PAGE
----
Hindu Muslim Unity: Comparing Namaz and Yoga

namaz
Namaz

excerpts from Yoga Journal

I think I should describe the circumstances under which I happened to be associated with yoga. When I was a little boy of 13, I happened to witness a yogi performing some of the yogasanas. A surprised crowd was watching him with rapt attention and admiration. I watched him, but I did not stop with that. I asked myself why can I not do what that yogi was doing. Curiosity and determination to perform yoga were uppermost in my mind.

In Arabic, namaz is known as ‘salaat’, which is derived from ‘silaa’ meaning ‘meeting’. Thus namaz is a means for meeting God; that is, during namaz man’s submission and God’s acceptance take place.  Namaz consists of rakaats, each rakaat being a series of 7 postures. For example, before sunrise, 2 rakaats or 14 postures must be performed. Thus each Muslim is under obligation to perform 119 postures per day, that is 3750 postures per month and 42,840 postures per year.

At this juncture it dawned upon my mind, like an insight, that namaz postures are similar to yogic postures and therefore namaz, while being performed as a religious obligation, can simultaneously give the namazee all the benefits of yoga. I became convinced that the 7 postures of namaz are the simplified and condensed versions of yogic postures in their external and internal qualities.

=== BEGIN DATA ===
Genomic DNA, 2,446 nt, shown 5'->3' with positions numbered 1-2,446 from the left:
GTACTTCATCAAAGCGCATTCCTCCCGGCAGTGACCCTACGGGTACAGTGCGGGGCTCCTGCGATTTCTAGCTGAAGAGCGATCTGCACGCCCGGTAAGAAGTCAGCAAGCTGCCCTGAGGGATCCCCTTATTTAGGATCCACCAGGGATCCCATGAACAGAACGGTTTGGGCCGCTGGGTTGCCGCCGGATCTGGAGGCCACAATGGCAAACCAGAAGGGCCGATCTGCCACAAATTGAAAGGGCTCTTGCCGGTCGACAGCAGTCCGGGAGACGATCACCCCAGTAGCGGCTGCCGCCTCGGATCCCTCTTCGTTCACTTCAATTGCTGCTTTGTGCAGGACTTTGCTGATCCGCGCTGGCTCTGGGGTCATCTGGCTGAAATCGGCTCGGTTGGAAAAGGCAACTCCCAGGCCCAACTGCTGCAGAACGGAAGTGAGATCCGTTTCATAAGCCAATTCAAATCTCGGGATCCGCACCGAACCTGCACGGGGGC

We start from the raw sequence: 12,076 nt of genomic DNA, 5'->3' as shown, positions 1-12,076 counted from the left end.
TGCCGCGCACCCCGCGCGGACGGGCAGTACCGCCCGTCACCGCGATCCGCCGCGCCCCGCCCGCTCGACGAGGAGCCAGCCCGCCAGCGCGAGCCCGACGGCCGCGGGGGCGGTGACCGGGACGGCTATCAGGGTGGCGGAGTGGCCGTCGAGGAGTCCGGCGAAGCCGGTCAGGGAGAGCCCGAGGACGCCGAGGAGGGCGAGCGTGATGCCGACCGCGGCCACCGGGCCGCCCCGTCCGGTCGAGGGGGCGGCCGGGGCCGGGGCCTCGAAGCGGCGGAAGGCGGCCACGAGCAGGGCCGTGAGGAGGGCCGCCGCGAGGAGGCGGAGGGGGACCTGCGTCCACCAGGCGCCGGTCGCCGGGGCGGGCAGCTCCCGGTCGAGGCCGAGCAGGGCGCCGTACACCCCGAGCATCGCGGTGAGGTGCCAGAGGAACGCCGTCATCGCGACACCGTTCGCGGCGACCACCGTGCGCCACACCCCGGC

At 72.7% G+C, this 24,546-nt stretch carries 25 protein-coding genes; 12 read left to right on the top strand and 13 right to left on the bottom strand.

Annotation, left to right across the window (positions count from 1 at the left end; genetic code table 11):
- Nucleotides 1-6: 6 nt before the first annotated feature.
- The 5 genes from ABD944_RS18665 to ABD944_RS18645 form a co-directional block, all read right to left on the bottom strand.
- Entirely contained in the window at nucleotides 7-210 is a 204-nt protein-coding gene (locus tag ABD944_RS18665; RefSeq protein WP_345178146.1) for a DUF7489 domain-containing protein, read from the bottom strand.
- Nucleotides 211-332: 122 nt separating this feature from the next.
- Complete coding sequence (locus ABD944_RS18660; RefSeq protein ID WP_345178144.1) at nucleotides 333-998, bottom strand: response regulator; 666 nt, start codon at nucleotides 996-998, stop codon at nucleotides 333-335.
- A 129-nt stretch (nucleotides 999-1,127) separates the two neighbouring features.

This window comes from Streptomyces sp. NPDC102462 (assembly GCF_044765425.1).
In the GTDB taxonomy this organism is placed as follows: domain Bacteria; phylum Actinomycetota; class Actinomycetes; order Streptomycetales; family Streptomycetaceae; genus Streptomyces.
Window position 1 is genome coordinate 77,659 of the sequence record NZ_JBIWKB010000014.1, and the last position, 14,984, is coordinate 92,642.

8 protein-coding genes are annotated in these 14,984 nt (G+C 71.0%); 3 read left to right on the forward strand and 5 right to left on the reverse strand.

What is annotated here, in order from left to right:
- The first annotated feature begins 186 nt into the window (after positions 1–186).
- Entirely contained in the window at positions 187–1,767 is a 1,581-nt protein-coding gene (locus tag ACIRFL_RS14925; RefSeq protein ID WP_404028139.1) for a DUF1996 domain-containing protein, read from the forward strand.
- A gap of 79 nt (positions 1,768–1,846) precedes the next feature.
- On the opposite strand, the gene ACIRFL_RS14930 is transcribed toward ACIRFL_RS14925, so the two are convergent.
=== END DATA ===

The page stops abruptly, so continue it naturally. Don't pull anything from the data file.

Read whole article here

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4 thoughts on “Hindu Muslim Unity: Comparing Namaz and Yoga

  1. I feel the same way too. As I observed, all the positions in namaz have close relation to yoga postures> Hence, I stopped slacking at doing the namaz posture and concentrated on doing the postures correctly to attain maximum benefit.

  2. My dear Islamic friends,

    It is clear this article is written in good faith. However, it is erroneous in its basic assumptions: Yoga is not just ‘aasanaas’. Yoga is not just physical body conditioning, though that is a small part of Yoga. Please note that Yoga is a vast subject, connecting body and atma to God, and is very comprehensive theological thought process. It is not correct to oversimplify these deep philosophies with simple posture suggestions. Each system may have its own significance. It is not for me to comment on Namaaz, which is done very faithfully by Muslims.

    • thanks for your comments, Krishna. while yoga is more than just exercise, both yoga and namaz have a similar objective – they are physical routines that help a devotee get closer to God. yoga calms the mind so that we can quiet our mind and unite our soul with the Creator, while namaz is an act that makes a Muslim take time away from their regular routine to focus their mind on God.

      • I don’t think he’s oversimplifying yoga. He’s just comparing yoga poses to the poses which are performed during namaz. And this is actually very true, but one would need to study ancient teachings or listen to sufi saints, to be able to comprehend the depth of certain spiritual practices. In fact, to say that the namaz postures are ‘simple’ would be an understatement, for each movement has its own significance, which most of us aren’t aware of. And just like yoga poses are just a small part of “yoga”, that’s how namaz is just one part of the journey towards God. Islam/Sufism, has the exact same system. It is just expressed in a slightly different language or perhaps we just perceive it as different. He wasn’t trying to make yoga seem small – he was just pointing out our similarities, which is beautiful.

        Thank you for sharing this wonderful article with us!

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